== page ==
While researchers often focus on CD8+ T cells in antitumor immunity, many studies have shown critical roles for CD4+ T cell responses as well. In order to better understand the context in which antitumor CD4+ T cell responses are initiated, Binnewies and Mujal et al. examined a variety of cell types and factors in tumors and tumor-draining lymph nodes (tdLNs) and explored possible therapeutic interventions to enhance the magnitude and quality of CD4+ T helper 1-like responses in both mice and humans.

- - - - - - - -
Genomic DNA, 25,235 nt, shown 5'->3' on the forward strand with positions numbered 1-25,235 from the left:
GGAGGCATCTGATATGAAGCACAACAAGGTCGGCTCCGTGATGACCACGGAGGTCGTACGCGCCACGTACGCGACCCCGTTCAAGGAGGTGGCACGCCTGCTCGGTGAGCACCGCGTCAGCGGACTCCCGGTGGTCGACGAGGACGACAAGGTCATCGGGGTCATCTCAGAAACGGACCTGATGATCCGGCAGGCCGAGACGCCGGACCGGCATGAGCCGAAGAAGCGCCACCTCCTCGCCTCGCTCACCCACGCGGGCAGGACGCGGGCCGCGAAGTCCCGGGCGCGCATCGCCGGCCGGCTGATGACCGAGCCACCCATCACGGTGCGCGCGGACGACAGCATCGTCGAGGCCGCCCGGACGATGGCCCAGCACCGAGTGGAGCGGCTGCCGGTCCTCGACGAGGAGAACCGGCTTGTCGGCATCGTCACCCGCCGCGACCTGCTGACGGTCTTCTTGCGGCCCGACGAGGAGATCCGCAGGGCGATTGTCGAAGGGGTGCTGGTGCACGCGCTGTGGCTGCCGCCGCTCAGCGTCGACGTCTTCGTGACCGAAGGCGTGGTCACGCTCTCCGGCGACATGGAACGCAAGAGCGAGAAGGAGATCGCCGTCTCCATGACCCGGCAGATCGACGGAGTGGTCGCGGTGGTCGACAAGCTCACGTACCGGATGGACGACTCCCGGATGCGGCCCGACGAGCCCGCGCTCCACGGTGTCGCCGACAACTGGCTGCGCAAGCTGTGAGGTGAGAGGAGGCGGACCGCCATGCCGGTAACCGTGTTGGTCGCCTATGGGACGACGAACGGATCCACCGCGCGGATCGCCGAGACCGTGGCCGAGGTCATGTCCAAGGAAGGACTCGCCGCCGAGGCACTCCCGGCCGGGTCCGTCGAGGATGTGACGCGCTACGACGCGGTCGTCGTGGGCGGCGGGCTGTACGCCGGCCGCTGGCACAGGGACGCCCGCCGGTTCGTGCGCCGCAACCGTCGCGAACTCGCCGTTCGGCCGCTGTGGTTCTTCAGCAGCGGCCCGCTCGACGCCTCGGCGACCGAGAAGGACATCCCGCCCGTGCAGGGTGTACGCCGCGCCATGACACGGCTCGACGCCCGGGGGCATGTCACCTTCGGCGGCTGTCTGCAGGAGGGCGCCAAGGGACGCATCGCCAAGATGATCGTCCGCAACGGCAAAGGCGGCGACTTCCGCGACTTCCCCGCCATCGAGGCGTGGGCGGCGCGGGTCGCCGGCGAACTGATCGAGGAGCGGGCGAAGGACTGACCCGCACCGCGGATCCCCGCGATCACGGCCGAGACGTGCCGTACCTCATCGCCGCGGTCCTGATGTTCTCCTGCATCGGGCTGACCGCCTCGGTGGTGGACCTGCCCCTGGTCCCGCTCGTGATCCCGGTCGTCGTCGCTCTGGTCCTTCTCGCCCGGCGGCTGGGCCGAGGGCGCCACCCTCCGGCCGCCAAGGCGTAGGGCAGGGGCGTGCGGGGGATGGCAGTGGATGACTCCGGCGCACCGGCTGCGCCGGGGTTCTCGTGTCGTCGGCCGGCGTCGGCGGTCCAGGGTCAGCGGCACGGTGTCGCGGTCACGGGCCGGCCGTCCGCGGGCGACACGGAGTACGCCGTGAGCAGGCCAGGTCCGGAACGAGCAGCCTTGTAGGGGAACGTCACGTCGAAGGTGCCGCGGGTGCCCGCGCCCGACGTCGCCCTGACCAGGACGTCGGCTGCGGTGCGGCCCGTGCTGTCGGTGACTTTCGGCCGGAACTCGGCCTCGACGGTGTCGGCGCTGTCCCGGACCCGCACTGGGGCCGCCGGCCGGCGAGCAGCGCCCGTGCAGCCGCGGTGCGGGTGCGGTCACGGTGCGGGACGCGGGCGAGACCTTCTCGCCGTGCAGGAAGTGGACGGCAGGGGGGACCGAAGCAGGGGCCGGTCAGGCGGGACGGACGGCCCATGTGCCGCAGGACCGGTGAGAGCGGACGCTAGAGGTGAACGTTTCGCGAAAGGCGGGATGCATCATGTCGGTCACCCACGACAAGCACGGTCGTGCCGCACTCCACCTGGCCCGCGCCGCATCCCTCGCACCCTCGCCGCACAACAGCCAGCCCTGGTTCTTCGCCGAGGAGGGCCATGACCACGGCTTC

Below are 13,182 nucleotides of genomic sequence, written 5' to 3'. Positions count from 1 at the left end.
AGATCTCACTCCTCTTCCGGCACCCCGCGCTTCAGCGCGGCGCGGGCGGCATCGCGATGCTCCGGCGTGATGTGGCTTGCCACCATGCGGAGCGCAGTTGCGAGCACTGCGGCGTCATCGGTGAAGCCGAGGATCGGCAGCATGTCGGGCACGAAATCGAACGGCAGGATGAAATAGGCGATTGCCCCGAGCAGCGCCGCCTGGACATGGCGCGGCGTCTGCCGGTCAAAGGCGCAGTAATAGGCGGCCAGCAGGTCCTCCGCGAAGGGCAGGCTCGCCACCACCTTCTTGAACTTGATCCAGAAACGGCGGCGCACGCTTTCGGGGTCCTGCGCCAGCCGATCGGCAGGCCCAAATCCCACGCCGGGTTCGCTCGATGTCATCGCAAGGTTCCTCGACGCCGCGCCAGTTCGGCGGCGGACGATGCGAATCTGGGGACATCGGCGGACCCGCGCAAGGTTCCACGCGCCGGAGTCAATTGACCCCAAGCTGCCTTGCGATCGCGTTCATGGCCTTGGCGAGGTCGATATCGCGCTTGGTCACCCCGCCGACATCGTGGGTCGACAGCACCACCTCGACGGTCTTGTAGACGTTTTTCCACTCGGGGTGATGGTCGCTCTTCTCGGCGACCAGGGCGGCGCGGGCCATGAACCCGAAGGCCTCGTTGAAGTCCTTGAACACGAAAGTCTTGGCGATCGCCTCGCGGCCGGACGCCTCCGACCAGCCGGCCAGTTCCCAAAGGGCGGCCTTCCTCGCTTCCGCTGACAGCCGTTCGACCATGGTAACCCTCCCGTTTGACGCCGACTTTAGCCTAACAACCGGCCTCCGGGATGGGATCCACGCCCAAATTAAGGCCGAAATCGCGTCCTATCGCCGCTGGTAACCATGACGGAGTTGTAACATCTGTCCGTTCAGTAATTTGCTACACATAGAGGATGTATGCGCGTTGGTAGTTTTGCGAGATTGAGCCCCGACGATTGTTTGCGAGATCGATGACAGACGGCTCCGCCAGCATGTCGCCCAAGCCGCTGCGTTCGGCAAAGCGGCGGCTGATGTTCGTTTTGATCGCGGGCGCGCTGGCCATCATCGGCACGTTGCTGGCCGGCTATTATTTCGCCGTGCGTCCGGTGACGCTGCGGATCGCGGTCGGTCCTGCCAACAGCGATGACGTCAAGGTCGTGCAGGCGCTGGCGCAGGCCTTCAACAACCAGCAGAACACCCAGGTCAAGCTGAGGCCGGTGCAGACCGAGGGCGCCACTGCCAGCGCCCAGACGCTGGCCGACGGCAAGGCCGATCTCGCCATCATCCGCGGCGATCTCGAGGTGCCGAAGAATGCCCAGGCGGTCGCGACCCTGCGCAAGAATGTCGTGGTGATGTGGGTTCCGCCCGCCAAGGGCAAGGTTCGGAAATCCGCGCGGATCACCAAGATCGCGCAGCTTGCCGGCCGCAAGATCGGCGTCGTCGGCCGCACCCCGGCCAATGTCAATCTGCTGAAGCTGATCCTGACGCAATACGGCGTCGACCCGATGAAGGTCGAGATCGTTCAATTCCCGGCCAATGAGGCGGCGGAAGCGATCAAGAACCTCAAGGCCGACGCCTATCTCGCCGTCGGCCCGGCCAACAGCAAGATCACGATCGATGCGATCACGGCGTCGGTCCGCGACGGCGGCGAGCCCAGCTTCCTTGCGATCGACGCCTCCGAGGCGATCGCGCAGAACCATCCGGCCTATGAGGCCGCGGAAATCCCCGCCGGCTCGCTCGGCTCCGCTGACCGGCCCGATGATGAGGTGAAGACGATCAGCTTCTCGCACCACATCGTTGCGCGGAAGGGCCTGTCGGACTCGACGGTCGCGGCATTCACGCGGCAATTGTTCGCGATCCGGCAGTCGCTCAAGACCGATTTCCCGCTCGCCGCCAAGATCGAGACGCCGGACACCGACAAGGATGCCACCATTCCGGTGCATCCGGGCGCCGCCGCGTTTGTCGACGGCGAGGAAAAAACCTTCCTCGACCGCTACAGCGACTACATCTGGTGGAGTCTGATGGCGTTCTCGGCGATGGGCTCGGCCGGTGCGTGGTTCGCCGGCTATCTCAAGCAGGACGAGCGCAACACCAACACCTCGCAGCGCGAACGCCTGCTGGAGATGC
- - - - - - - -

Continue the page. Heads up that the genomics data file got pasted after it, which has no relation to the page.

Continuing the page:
Binnewies and Mujal et al. began by using single-cell RNAseq (scRNAseq) to characterize myeloid cells from tdLNs from B16F10 melanoma-bearing mice. From this data, they identified multiple clusters of both resident and migratory conventional dendritic cells (cDCs). In particular, they focused on two clusters, which bore a migratory cDC2 signature (Zbtb46, FLT3) and could be distinguished as either CD301b+ or CD301b-. The CD301b+ cDC2 subset expressed markers associated with cells of a monocyte/macrophage lineage and high levels of inhibitory receptors such as PD-L2. In a separate in vivo experiment, both subsets showed the capacity to bear tumor antigen and migrate in a CCR7-dependent manner from the tumor to the tdLN. These migratory cDC2 populations were found to be essential for the proliferation of transferred tumor-specific CD4+ T cells (OVA-specific OT-II cells). Ex vivo coculturing of either cDC2 subset with OT-II cells induced OT-II expansion, suggesting that the cDC2 subsets have overlapping function as inducers of antitumoral CD4+ T cell priming.